Year : 2014 | Volume
: 17 | Issue : 1 | Page : 106--107
Essential thrombocythemia: Rare cause of chorea
Eswaradass Prasanna Venkatesan, Kalidoss Ramadoss, Ramasamy Balakrishnan, B Prakash
Department of Neurology, PSG Institute of Medical Sciences and Research, Coimbatore, Tamil Nadu, India
Eswaradass Prasanna Venkatesan
3, Vijayarahavachari Road, Gandhi Road, Salem - 636 007, Tamil Nadu
Essential thrombocythemia (ET) is a clonal myeloproliferative disorder (MPD), characterized predominantly by a markedly elevated platelet count without known cause. It is rare hematological disorder. In ET clinical picture is dominated by a predisposition to vascular occlusive events and hemorrhages. Headache, transient ischemic attack, stroke, visual disturbances and light headedness are some of the neurological manifestations of ET. Here, we describe a 55 year-old female who presented to us with generalized chorea. On evaluation, she was found to have thrombocytosis. After ruling out the secondary causes of thrombocytosis and other MPD we confirmed diagnosis of ET in her by bone marrow studies. Polycythemia vera (PV) another MPD closely related to ET may be present with generalized chorea. There are few case reports of PV presenting as chorea in the literature, but none with ET. We report the first case of ET presenting as generalized chorea.
|How to cite this article:|
Venkatesan EP, Ramadoss K, Balakrishnan R, Prakash B. Essential thrombocythemia: Rare cause of chorea.Ann Indian Acad Neurol 2014;17:106-107
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Venkatesan EP, Ramadoss K, Balakrishnan R, Prakash B. Essential thrombocythemia: Rare cause of chorea. Ann Indian Acad Neurol [serial online] 2014 [cited 2021 Apr 14 ];17:106-107
Available from: https://www.annalsofian.org/text.asp?2014/17/1/106/128569
Essential thrombocythemia (ET) is a clonal myeloproliferative disorder (MPD), characterized predominantly by a markedly elevated platelet count without known cause. It is a rare hematological disorder. Here, we report a case of 55-year-old female who presented to us with chorea. On evaluation, she was found to have ET. ET is a rare treatable cause of chorea and we report the first case of ET presenting as generalized chorea.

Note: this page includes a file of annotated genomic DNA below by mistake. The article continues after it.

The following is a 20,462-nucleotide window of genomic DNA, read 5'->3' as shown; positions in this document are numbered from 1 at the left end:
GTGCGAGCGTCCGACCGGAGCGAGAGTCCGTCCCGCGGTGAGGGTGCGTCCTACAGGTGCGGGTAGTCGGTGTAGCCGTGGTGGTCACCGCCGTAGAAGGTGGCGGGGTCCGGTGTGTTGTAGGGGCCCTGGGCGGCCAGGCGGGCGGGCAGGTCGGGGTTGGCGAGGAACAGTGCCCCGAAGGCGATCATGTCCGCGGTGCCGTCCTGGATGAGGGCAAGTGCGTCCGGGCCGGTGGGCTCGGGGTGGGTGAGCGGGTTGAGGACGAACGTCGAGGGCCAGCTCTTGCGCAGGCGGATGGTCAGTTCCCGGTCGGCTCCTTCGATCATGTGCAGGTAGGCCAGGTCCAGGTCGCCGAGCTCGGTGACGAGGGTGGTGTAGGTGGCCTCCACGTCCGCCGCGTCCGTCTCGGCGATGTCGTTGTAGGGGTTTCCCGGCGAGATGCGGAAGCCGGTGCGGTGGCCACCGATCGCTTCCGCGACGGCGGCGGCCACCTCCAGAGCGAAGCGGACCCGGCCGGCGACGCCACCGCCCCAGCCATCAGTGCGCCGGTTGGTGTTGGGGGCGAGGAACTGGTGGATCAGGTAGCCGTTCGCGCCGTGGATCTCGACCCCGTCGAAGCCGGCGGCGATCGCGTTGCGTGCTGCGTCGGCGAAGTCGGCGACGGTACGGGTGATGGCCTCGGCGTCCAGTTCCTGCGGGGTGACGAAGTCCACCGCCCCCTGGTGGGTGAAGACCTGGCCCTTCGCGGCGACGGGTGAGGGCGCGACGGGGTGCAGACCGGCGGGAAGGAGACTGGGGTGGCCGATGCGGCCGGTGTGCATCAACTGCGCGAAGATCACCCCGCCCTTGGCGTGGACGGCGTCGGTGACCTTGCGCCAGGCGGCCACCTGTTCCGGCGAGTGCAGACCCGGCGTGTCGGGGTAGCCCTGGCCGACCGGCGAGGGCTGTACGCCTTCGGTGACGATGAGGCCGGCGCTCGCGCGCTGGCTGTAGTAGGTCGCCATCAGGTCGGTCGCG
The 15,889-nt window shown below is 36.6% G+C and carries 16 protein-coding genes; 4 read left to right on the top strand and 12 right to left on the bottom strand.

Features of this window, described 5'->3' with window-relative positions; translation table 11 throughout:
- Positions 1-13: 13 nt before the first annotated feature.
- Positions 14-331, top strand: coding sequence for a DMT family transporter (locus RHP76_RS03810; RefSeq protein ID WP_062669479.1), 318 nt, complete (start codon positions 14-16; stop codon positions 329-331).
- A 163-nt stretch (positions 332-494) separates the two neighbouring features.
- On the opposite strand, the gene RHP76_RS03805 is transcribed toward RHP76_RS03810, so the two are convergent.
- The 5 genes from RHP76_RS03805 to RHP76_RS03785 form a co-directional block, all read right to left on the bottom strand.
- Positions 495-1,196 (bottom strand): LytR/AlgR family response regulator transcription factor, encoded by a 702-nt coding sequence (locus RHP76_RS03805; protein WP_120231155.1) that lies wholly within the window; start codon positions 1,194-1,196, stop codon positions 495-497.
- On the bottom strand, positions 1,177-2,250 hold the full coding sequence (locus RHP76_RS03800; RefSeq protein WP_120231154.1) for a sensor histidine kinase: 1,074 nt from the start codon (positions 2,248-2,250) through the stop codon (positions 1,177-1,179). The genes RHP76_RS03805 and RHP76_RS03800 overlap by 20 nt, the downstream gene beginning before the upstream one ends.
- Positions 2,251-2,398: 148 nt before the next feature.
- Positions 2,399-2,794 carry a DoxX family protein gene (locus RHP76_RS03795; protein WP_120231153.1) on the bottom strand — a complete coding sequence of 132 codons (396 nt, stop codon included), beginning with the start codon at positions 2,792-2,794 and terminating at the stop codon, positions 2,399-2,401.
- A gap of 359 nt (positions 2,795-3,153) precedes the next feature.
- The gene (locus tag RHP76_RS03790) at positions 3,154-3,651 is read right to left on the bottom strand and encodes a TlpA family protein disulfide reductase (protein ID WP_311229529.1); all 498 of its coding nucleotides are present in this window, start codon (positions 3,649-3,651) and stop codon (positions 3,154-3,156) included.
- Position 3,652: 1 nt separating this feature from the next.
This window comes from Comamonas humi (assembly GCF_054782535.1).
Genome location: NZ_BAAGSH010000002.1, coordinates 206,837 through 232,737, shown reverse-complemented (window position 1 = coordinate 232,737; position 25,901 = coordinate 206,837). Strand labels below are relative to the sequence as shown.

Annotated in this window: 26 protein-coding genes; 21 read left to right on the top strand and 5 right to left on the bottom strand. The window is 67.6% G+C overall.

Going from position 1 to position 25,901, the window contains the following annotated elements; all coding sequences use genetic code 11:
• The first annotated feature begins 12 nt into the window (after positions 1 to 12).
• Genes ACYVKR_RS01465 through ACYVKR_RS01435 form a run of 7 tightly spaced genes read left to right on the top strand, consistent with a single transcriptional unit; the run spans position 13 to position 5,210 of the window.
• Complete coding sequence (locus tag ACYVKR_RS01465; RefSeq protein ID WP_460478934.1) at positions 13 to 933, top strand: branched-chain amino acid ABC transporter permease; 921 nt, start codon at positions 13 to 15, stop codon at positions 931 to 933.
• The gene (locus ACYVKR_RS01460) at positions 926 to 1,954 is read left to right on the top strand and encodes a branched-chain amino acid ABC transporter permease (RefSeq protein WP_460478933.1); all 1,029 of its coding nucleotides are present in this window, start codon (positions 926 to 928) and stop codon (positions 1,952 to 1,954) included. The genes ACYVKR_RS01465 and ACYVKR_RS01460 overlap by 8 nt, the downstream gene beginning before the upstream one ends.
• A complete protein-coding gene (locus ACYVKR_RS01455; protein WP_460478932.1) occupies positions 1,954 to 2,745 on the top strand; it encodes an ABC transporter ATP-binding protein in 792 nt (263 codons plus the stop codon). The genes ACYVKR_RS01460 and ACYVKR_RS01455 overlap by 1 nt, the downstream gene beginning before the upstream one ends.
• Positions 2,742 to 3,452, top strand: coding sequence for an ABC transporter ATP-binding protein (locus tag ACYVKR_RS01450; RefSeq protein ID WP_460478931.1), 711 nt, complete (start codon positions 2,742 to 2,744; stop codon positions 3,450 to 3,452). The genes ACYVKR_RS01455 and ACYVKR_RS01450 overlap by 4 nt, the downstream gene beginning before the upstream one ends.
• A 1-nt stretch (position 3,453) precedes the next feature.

A 55-year-old female patient presented to us with an acute onset of involuntary movements involving limbs, face and tongue. These movements were random and fleeting from one part of the body to another causing dysarthria and social embarrassment. There was no history of headache, visual disturbances or transient ischemic attack (TIA). There was no history of recent exposure to anti psychotic's medication. There was no family history of chorea or dementia and no history of rheumatic fever. On examination, patient had generalized chorieform movements involving limbs face and tongue. There was no extra pyramidal or pyramidal sign. Higher mental functions were normal with mini mental score of 28. There was no facial plethora or splenomegaly.
On investigation, she had total white blood cell count 14.2 × 10 3 /uL, total red blood cell count 5.07 × 10 6 /uL, platelet count 1092 × 10 3 /uL, hemoglobin 15.1 g/dL, hematocrit 46.3%, mean corpuscular volume 91.3 fL, mean corpuscular hemoglobin 29.8 PG, mean corpuscular hemoglobin concentration 32.7 gm/dL and erythrocyte sedimentation rate 01 mm. The peripheral blood smear revealed no abnormal cell or acanthocytes. Neutrophil alkaline phosphatase was 240, ceruloplasmin was normal and bcr-abl gene expression was negative. Janus kinase 2(JAK2) V617F mutation was positive. Bone marrow showed hyper cellular marrow with a marked increase in megakaryocytes without any atypical blast cells. Magnetic resonance imaging (MRI) brain was normal and the ultrasound sonography abdomen did not reveal organomegaly. Renal, hepatic and other metabolic profiles were normal. Anti-nuclear antibody and anti-double-stranded deoxyribonucleic acid were negative. The chest X-ray and echocardiogram were normal. Hence, a diagnosis of ET was made and she was started on haloperidol initially to control chorea symptomatically. She showed only some improvement, but her platelet count was rising further and was started on hydroxyurea. On 3 rd month of follow-up her chorea completely subsided, haloperidol was slowly withdrawn and her platelet count was 562 × 10 3 /uL.